I call this meeting to order.
Welcome to meeting number 18 of the House of Commons Standing Committee on Government Operations and Estimates.
Today's meeting is taking place in using the new webinar format. Webinars are for public committee meetings and are available only to members, their staff and witnesses. Members may have remarked that the entry to the meeting was much quicker and that we are immediately entering into an active participation, bearing in mind that we've had a little bit of delay here in getting the witnesses. All functionalities for active participants remain the same. Staff will be non-active participants only and can therefore can only view the meeting in gallery view.
I'd like to take this opportunity to remind all participants at this meeting that screenshots and taking photos of your screen is not permitted.
To ensure an orderly meeting, we have a few rules to follow, please.
Interpretation in this video conference will work much like it is in a regular committee meeting. You have a choice at the bottom of your screen to either use the floor, English or French.
Before speaking, please wait until I recognize you by name and, when you're ready to speak, you can click on the microphone to activate your mike. When you're not speaking, we would ask that your mike be on mute.
To raise a point of order during the meeting, committee members should ensure that their microphone is unmuted and say “point of order” to get the chair's attention.
In order to ensure social distancing in the committee room, if you need to speak privately with the clerk or the analysts during the meeting, please email them through their committee email addresses.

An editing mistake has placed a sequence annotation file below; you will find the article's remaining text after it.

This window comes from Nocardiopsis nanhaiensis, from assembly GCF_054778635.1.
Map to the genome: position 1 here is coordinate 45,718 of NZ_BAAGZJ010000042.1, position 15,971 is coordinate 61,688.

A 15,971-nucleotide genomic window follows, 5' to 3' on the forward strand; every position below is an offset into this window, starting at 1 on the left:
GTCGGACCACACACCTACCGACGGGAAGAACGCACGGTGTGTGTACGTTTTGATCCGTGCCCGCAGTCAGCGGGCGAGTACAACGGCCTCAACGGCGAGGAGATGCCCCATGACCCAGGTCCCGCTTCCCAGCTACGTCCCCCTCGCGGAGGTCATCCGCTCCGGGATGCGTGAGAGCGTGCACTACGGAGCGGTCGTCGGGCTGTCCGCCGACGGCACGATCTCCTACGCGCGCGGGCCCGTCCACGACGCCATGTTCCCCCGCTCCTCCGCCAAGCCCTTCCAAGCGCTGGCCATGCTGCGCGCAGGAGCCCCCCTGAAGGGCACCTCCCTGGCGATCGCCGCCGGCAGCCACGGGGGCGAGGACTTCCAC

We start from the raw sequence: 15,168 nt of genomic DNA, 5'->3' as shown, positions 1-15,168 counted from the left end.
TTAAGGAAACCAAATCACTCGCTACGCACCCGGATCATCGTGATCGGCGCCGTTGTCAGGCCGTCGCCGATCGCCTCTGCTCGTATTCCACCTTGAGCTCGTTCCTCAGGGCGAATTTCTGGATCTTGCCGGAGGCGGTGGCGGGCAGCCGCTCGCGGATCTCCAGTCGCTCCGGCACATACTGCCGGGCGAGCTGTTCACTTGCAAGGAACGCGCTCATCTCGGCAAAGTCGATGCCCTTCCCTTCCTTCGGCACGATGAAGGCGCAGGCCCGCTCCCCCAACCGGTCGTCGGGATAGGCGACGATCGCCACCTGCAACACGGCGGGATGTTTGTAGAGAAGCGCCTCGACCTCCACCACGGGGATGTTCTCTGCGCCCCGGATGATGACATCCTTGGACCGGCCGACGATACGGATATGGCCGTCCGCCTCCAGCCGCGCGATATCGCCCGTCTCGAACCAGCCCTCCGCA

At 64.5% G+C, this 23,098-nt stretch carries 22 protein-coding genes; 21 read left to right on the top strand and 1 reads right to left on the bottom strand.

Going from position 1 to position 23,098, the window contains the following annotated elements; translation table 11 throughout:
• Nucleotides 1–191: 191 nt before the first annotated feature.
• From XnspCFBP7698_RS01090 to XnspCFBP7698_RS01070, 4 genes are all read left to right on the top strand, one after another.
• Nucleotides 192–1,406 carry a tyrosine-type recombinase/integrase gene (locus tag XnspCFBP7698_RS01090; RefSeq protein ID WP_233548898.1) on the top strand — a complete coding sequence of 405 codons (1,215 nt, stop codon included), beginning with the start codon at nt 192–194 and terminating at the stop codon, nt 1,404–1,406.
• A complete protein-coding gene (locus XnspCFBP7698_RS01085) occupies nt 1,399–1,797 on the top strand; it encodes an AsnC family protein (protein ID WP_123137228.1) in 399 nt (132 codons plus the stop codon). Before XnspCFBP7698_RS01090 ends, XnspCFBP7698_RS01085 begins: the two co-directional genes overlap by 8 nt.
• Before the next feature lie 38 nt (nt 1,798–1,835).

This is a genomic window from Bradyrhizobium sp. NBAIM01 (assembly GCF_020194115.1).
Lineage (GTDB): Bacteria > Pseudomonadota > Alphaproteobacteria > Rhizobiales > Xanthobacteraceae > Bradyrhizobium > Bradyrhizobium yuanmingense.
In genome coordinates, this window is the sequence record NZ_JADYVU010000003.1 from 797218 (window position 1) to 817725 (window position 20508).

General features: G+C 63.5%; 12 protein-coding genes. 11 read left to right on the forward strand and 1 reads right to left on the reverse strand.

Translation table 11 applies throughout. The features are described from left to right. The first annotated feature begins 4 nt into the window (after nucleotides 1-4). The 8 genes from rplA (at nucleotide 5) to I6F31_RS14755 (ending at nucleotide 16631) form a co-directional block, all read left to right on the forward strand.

For those people who are participating in the committee room, please note that masks are required unless seated and when physical distancing is not possible.
Now, with that, we have one witness here.
Thank you, Ms. Bull, for being with us.
I'll invite her to have some opening remarks, and, hopefully, by the time she's done, we will have the second witness so we can proceed further.
Ms. Bull, you have five minutes, please.
[Witness spoke in Ojibwa and provided the following text:
Aanii, Tabatha Bull n'indignikaaz, Nipissing n'indoonjibaa, Migizi dodem.
[Witness provided the following translation:]
Hello, my name is Tabatha Bull. I am from Nipissing First Nation, and I belong to the Eagle Clan.
As president and CEO of the Canadian Council for Aboriginal Business, I want to thank you, Mr. Chair and all distinguished members of the committee, for the opportunity to provide you with my testimony and to answer your questions.
Speaking to you from my home office, I acknowledge the land as the traditional territory of many nations, including Mississaugas of the Credit, the Anishinabe, the Chippewa, the Haudenosaunee and the Wendat peoples.
From the beginning of the pandemic, the government provided supports for business. A number of those supports were required to be remedied to include indigenous businesses. CCAB has repeatedly highlighted the need for a navigator function specific to indigenous business to assist with the understanding and uptake of the various programs. Indigenous businesses have found navigating the bureaucracy, which often does not consider their unique legal and place-based circumstances, a significant barrier to accessing the supports necessary to keep their businesses alive and maintain their well-being.
The lack of targeted assistance for indigenous business to utilize these government supports underlines the need for an indigenous economic recovery strategy that is indigenous-led, builds indigenous capacity and is well resourced to support indigenous prosperity and well-being.
Such a strategy was not mentioned in the recent Speech from the Throne, nor the fall economic statement. We acknowledge the number of important renewed commitments that were made, but there was no mention of efforts to support the economic empowerment of indigenous peoples, businesses or communities. We hope the government will use the upcoming budget to signal to Canadians that indigenous prosperity and economic reconciliation matters.